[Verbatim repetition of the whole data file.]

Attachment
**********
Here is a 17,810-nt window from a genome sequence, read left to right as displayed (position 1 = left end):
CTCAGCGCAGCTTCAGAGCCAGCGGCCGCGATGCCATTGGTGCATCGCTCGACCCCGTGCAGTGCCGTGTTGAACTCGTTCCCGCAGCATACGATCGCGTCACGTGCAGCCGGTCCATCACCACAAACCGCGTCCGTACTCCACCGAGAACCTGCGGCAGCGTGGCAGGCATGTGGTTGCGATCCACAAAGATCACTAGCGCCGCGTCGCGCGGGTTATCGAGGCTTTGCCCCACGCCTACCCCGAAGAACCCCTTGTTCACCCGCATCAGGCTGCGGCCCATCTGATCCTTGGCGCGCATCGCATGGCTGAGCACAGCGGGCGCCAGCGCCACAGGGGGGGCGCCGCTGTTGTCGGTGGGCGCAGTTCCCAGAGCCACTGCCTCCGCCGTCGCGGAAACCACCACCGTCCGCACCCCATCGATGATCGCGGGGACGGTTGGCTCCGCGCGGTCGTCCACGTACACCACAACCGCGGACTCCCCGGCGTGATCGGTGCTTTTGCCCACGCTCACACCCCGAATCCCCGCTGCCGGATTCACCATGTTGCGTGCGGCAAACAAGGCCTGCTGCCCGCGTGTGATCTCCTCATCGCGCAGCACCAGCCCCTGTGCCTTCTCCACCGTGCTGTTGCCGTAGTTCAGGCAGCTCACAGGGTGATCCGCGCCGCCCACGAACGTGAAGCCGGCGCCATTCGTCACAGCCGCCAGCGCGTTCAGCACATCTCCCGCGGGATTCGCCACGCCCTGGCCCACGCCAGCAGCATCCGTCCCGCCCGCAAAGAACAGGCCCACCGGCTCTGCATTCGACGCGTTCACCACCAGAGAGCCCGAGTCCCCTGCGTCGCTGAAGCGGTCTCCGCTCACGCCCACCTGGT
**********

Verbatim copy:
Here is a 17,810-nt window from a genome sequence, read left to right as displayed (position 1 = left end):
CTCAGCGCAGCTTCAGAGCCAGCGGCCGCGATGCCATTGGTGCATCGCTCGACCCCGTGCAGTGCCGTGTTGAACTCGTTCCCGCAGCATACGATCGCGTCACGTGCAGCCGGTCCATCACCACAAACCGCGTCCGTACTCCACCGAGAACCTGCGGCAGCGTGGCAGGCATGTGGTTGCGATCCACAAAGATCACTAGCGCCGCGTCGCGCGGGTTATCGAGGCTTTGCCCCACGCCTACCCCGAAGAACCCCTTGTTCACCCGCATCAGGCTGCGGCCCATCTGATCCTTGGCGCGCATCGCATGGCTGAGCACAGCGGGCGCCAGCGCCACAGGGGGGGCGCCGCTGTTGTCGGTGGGCGCAGTTCCCAGAGCCACTGCCTCCGCCGTCGCGGAAACCACCACCGTCCGCACCCCATCGATGATCGCGGGGACGGTTGGCTCCGCGCGGTCGTCCACGTACACCACAACCGCGGACTCCCCGGCGTGATCGGTGCTTTTGCCCACGCTCACACCCCGAATCCCCGCTGCCGGATTCACCATGTTGCGTGCGGCAAACAAGGCCTGCTGCCCGCGTGTGATCTCCTCATCGCGCAGCACCAGCCCCTGTGCCTTCTCCACCGTGCTGTTGCCGTAGTTCAGGCAGCTCACAGGGTGATCCGCGCCGCCCACGAACGTGAAGCCGGCGCCATTCGTCACAGCCGCCAGCGCGTTCAGCACATCTCCCGCGGGATTCGCCACGCCCTGGCCCACGCCAGCAGCATCCGTCCCGCCCGCAAAGAACAGGCCCACCGGCTCTGCATTCGACGCGTTCACCACCAGAGAGCCCGAGTCCCCTGCGTCGCTGAAGCGGTCTCCGCTCACGCCCACCTGGT